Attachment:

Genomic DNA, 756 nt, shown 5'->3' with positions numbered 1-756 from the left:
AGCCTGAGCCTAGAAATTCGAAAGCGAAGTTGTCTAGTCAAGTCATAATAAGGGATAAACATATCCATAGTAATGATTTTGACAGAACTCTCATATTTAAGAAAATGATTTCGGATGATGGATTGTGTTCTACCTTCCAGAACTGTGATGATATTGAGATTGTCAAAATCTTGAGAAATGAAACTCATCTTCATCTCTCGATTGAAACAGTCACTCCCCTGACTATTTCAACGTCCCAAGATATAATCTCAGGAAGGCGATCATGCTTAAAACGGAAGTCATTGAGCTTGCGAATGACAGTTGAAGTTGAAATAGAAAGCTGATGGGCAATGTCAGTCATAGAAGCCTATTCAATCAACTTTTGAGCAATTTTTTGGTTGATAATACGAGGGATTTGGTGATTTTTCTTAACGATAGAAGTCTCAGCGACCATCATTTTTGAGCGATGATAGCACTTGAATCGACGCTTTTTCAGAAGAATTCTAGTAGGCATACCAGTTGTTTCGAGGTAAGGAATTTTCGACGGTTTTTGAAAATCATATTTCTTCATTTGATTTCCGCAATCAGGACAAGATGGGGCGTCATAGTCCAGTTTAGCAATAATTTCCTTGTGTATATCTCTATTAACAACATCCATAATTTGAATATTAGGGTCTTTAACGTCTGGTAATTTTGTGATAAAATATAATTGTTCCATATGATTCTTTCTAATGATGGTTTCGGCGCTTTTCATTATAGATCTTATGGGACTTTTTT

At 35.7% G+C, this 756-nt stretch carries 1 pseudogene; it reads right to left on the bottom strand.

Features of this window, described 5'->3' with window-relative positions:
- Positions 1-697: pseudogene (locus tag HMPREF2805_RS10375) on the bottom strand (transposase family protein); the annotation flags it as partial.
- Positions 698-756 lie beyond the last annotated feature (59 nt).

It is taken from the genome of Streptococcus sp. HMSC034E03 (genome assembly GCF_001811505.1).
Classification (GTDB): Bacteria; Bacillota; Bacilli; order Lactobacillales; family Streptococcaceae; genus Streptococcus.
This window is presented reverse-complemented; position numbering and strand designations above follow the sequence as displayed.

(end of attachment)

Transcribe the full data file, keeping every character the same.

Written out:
Genomic DNA, 756 nt, shown 5'->3' with positions numbered 1-756 from the left:
AGCCTGAGCCTAGAAATTCGAAAGCGAAGTTGTCTAGTCAAGTCATAATAAGGGATAAACATATCCATAGTAATGATTTTGACAGAACTCTCATATTTAAGAAAATGATTTCGGATGATGGATTGTGTTCTACCTTCCAGAACTGTGATGATATTGAGATTGTCAAAATCTTGAGAAATGAAACTCATCTTCATCTCTCGATTGAAACAGTCACTCCCCTGACTATTTCAACGTCCCAAGATATAATCTCAGGAAGGCGATCATGCTTAAAACGGAAGTCATTGAGCTTGCGAATGACAGTTGAAGTTGAAATAGAAAGCTGATGGGCAATGTCAGTCATAGAAGCCTATTCAATCAACTTTTGAGCAATTTTTTGGTTGATAATACGAGGGATTTGGTGATTTTTCTTAACGATAGAAGTCTCAGCGACCATCATTTTTGAGCGATGATAGCACTTGAATCGACGCTTTTTCAGAAGAATTCTAGTAGGCATACCAGTTGTTTCGAGGTAAGGAATTTTCGACGGTTTTTGAAAATCATATTTCTTCATTTGATTTCCGCAATCAGGACAAGATGGGGCGTCATAGTCCAGTTTAGCAATAATTTCCTTGTGTATATCTCTATTAACAACATCCATAATTTGAATATTAGGGTCTTTAACGTCTGGTAATTTTGTGATAAAATATAATTGTTCCATATGATTCTTTCTAATGATGGTTTCGGCGCTTTTCATTATAGATCTTATGGGACTTTTTT

At 35.7% G+C, this 756-nt stretch carries 1 pseudogene; it reads right to left on the bottom strand.

Features of this window, described 5'->3' with window-relative positions:
- Positions 1-697: pseudogene (locus tag HMPREF2805_RS10375) on the bottom strand (transposase family protein); the annotation flags it as partial.
- Positions 698-756 lie beyond the last annotated feature (59 nt).

It is taken from the genome of Streptococcus sp. HMSC034E03 (genome assembly GCF_001811505.1).
Classification (GTDB): Bacteria; Bacillota; Bacilli; order Lactobacillales; family Streptococcaceae; genus Streptococcus.
This window is presented reverse-complemented; position numbering and strand designations above follow the sequence as displayed.